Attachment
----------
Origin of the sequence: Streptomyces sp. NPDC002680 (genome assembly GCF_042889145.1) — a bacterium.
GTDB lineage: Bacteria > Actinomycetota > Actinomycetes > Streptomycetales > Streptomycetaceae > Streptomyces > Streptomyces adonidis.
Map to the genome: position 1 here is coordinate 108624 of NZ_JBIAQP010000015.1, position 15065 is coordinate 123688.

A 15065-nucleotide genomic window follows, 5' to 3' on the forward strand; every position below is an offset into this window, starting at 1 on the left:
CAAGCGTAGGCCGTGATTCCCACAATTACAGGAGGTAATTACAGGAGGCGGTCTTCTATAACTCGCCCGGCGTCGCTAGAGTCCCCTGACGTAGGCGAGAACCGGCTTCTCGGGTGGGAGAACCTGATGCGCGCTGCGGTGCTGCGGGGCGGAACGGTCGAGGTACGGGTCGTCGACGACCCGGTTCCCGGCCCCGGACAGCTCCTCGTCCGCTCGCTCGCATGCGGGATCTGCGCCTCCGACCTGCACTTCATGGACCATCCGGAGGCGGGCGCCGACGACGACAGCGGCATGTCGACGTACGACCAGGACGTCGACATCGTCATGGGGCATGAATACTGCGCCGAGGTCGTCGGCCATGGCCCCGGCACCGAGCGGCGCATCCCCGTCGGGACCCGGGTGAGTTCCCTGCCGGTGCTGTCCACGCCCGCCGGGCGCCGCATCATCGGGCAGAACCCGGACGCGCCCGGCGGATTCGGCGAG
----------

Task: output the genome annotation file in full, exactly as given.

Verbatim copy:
Origin of the sequence: Streptomyces sp. NPDC002680 (genome assembly GCF_042889145.1) — a bacterium.
GTDB lineage: Bacteria > Actinomycetota > Actinomycetes > Streptomycetales > Streptomycetaceae > Streptomyces > Streptomyces adonidis.
Map to the genome: position 1 here is coordinate 108624 of NZ_JBIAQP010000015.1, position 15065 is coordinate 123688.

A 15065-nucleotide genomic window follows, 5' to 3' on the forward strand; every position below is an offset into this window, starting at 1 on the left:
CAAGCGTAGGCCGTGATTCCCACAATTACAGGAGGTAATTACAGGAGGCGGTCTTCTATAACTCGCCCGGCGTCGCTAGAGTCCCCTGACGTAGGCGAGAACCGGCTTCTCGGGTGGGAGAACCTGATGCGCGCTGCGGTGCTGCGGGGCGGAACGGTCGAGGTACGGGTCGTCGACGACCCGGTTCCCGGCCCCGGACAGCTCCTCGTCCGCTCGCTCGCATGCGGGATCTGCGCCTCCGACCTGCACTTCATGGACCATCCGGAGGCGGGCGCCGACGACGACAGCGGCATGTCGACGTACGACCAGGACGTCGACATCGTCATGGGGCATGAATACTGCGCCGAGGTCGTCGGCCATGGCCCCGGCACCGAGCGGCGCATCCCCGTCGGGACCCGGGTGAGTTCCCTGCCGGTGCTGTCCACGCCCGCCGGGCGCCGCATCATCGGGCAGAACCCGGACGCGCCCGGCGGATTCGGCGAG